Juneteenth — Emancipation Day
Dear Brandeis Community,
We are looking forward to honoring Juneteenth next Monday. Also known as Emancipation Day or Freedom Day, Juneteenth is celebrated on June 19 each year to recognize the emancipation of enslaved African Americans in the United States.
The origins of Juneteenth can be traced back to June 19, 1865. On that historic day, Union Gen. Gordon Granger arrived in Galveston, Texas, and issued General Order No. 3, officially proclaiming the end of slavery in Texas — one of the last remaining Confederate states to receive the news. This occurred more than two years after the Emancipation Proclamation had been issued by President Abraham Lincoln.
Today, Juneteenth represents a significant milestone in the fight for freedom and equality. It symbolizes the resilience, determination and strength of African Americans who endured the hardships of slavery and the struggle for emancipation. It is a day to reflect on the progress made, celebrate African American culture and achievements, and to promote equality and justice for all. Moreover, Juneteenth is a day to celebrate the abolition of slavery in the United States, though it also reminds us of the myth of equality and unfulfilled promises.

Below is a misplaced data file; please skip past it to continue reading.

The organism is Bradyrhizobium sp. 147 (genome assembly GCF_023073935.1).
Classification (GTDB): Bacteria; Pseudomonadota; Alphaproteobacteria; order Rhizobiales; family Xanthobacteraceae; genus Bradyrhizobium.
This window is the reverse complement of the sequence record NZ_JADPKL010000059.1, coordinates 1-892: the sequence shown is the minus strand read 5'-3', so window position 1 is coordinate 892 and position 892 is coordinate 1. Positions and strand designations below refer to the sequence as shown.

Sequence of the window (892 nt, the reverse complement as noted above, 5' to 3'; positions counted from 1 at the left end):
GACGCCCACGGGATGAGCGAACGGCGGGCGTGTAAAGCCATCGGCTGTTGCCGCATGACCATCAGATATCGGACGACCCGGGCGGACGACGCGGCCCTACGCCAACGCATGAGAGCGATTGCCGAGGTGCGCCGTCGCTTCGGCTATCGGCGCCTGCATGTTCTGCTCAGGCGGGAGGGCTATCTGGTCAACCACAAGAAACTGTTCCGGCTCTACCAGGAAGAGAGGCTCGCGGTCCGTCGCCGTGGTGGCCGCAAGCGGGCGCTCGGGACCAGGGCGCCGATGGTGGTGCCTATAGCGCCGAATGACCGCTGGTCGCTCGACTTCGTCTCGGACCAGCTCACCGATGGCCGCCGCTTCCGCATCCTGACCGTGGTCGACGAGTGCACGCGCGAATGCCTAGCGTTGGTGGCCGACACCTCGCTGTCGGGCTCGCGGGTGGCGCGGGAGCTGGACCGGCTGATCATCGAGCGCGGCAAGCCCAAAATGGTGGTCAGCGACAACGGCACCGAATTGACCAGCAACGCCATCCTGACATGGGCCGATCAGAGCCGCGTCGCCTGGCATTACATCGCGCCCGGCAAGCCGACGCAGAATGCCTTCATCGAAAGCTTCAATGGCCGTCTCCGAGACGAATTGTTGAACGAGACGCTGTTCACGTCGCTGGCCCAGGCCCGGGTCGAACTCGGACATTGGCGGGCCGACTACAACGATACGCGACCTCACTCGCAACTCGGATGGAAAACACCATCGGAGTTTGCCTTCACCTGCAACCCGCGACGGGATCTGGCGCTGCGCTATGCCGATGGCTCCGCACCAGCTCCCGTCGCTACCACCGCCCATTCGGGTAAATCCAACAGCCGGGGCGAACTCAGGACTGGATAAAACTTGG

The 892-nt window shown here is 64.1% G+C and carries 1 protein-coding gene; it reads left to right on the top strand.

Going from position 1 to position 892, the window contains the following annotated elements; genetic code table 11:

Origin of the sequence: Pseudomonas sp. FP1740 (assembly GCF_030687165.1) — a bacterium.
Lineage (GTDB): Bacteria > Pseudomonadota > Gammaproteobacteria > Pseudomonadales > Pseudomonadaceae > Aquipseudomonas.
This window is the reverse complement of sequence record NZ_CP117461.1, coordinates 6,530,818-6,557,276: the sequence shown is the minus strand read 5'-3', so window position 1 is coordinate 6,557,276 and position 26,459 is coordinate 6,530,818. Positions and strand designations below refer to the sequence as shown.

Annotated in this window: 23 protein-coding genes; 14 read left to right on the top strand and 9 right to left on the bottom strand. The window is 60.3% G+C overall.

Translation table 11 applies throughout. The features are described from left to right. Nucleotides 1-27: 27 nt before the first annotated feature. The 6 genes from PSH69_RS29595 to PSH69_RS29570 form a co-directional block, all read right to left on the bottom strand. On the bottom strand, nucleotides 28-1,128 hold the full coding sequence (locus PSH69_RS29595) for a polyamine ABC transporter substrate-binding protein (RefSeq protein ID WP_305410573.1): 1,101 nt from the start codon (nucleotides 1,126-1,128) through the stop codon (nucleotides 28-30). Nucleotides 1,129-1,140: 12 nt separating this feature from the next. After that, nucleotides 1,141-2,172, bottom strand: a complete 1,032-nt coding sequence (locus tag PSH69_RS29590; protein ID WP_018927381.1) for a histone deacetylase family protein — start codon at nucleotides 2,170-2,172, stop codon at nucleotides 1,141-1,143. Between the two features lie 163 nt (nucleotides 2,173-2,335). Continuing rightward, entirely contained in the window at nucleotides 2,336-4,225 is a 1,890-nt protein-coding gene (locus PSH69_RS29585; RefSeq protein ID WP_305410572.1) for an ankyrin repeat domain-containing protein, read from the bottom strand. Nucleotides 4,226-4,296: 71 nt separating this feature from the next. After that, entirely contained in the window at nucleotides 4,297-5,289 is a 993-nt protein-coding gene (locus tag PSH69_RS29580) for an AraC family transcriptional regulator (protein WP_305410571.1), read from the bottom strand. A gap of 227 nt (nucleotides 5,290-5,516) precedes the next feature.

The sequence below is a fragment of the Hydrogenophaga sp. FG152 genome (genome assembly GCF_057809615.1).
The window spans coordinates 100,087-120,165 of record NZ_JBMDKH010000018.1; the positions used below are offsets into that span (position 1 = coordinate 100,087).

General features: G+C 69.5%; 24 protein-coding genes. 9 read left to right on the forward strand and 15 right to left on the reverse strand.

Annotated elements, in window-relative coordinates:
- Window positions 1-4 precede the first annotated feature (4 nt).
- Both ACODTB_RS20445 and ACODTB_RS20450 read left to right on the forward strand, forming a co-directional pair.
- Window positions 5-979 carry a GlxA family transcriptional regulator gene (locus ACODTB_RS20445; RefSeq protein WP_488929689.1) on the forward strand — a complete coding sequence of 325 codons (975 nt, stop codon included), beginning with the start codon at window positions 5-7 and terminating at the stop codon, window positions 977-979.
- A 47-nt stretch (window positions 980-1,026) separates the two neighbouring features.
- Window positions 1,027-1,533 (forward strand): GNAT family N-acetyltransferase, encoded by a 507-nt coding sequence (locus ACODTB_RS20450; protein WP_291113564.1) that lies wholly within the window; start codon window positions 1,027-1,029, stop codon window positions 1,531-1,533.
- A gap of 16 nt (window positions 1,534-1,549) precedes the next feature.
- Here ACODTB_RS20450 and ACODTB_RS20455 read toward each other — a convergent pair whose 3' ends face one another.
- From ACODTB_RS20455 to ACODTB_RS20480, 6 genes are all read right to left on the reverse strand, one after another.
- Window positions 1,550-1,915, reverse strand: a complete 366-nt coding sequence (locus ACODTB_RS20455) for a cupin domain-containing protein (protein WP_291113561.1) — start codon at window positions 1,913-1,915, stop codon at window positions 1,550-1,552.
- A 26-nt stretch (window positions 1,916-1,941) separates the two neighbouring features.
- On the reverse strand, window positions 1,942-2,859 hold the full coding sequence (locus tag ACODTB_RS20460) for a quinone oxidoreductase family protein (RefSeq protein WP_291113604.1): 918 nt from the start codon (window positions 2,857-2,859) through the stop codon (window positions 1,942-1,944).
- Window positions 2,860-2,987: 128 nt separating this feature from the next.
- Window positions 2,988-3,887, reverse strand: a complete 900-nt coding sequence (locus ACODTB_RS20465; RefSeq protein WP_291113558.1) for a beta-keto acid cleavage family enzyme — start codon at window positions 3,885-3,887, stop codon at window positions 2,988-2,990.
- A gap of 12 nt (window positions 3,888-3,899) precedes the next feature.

By honoring Juneteenth, we acknowledge the importance of historical events and the ongoing fight against systemic racism and inequality. This observance provides an opportunity to learn about the struggles and triumphs of African Americans throughout history, and to foster dialogue, understanding and unity. While this is a day of celebration and reflection, it is also a day of rest. At Brandeis, it is a staff and faculty holiday and summer school classes will not meet as we mark the occasion.
For more resources on the history of Juneteenth and how to celebrate, visit:
- Why is Juneteenth Important? | First Coast News
- What is Juneteenth? | PBS
- This is How We Juneteenth | New York Times
- Juneteenth: What It Is and How It Is Observed | NPR
- 5 Ways to Celebrate in Boston | Boston.com
Let's take time to celebrate Juneteenth with our family and loved ones as we stand together to recognize the significance of this day and continue working towards a more inclusive and equitable society for all.
Director, Intercultural Center
Vice President of Diversity, Equity and Inclusion